Prominent among the new southern and national Tea Party leadership is Lloyd Marcus, Chairman of the Conservative Campaign Committee and creator of the Tea Party Anthem.
The Tea Party leader joined with other conservative organizations to rack up win after win in the South and across the nation beginning in 2010. By 2014, the political setting was perfect for black southern conservatives to grab the brass ring. A year earlier, Louisiana State Senator Elbert Guillory announced that he was becoming a Republican. He explained his decision to the nation in a popular YouTube video, “Why I Am a Republican.” The video was a hit; it has garnered over 1.2 million views since its 2013 release.
The 2014 mid-term elections set the stage for a southern comeback, a new “civil war” fought on biblical values, the Second Amendment, and protection of the unborn. The south would set the stage.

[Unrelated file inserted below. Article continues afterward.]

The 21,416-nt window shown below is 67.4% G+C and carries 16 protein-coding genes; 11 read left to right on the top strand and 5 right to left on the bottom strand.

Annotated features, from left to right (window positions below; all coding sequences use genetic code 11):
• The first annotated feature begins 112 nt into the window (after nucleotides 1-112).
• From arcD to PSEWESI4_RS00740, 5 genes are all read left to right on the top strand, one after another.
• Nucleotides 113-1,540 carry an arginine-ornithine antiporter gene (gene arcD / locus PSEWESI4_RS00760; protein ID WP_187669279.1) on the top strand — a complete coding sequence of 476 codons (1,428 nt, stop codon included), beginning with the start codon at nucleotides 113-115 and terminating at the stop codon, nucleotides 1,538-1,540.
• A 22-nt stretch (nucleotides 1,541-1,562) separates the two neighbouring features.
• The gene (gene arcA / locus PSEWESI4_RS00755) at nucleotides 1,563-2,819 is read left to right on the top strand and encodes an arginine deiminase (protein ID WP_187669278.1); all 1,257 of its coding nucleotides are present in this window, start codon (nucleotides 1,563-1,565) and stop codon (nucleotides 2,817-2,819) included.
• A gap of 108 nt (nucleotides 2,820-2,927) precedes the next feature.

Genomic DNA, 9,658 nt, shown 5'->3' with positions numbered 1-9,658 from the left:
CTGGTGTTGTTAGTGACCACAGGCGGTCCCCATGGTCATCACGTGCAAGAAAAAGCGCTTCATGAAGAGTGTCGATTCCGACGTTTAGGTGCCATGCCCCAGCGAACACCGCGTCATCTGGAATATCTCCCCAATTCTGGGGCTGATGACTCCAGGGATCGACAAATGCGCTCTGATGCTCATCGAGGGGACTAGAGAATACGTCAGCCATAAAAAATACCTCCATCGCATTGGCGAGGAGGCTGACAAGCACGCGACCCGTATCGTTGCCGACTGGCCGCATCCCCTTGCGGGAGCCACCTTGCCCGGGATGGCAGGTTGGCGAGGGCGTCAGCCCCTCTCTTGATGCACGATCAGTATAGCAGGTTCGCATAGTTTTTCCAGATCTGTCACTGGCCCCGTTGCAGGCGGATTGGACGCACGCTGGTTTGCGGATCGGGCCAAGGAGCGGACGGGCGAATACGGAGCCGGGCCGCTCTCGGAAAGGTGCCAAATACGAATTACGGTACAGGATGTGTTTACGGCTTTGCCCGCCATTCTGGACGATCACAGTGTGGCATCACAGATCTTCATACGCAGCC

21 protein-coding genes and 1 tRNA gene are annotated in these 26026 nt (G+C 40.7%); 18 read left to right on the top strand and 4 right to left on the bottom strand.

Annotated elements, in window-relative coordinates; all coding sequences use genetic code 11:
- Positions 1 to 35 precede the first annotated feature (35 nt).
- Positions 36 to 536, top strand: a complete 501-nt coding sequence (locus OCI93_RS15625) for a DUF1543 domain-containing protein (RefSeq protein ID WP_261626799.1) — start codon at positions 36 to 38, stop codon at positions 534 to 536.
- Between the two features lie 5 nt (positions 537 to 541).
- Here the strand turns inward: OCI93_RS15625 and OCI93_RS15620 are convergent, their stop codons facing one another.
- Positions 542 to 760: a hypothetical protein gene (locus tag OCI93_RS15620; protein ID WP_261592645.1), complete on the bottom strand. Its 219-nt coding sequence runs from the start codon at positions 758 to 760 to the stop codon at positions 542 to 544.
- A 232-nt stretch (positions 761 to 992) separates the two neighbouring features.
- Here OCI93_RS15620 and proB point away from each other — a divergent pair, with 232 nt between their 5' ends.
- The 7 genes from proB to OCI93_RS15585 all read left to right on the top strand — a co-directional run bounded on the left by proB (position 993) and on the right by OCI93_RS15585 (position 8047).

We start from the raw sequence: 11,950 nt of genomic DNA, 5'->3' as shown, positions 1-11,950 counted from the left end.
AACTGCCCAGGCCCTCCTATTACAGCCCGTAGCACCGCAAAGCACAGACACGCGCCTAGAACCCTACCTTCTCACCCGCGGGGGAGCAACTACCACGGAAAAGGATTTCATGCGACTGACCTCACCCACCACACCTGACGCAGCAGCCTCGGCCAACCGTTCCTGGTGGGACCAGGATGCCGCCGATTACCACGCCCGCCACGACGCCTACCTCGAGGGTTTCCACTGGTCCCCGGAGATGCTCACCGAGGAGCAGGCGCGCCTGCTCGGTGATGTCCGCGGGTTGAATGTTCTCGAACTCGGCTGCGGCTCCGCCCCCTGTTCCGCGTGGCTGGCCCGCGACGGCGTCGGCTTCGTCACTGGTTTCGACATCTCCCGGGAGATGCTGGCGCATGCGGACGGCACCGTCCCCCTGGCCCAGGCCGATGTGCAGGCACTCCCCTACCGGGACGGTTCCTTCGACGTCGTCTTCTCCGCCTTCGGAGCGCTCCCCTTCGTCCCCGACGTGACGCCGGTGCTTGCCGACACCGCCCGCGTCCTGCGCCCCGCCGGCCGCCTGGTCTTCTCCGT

By the time the last ballots were counted on December 6, a solid Republican south stretched from the Carolinas to Texas and history was made. First, South Carolina Senator Tim Scott became the first black person elected to the U.S. Senate from the south since reconstruction. Former CIA officer Will Hurd became the first black Republican ever elected to a U.S. Congressional seat in that state.
2016 will help cement the gains of a newly strengthened south. With new black conservative candidates joining the GOP, the founding fathers’ principles and values, which secured a nation in both war and peace, will be front and center. The American presidency may become the final battleground over the future direction of the nation.
Will the south, following the vision of Ronald Reagan, offer up a governor or senator who can run and win the White House in 2016? Can the solution for the nation’s future challenges be found in a new south?
Next: A South Renewed and Reborn: 2016, concludes three part series: The Red, White and Blue American Wave – A New South Rises.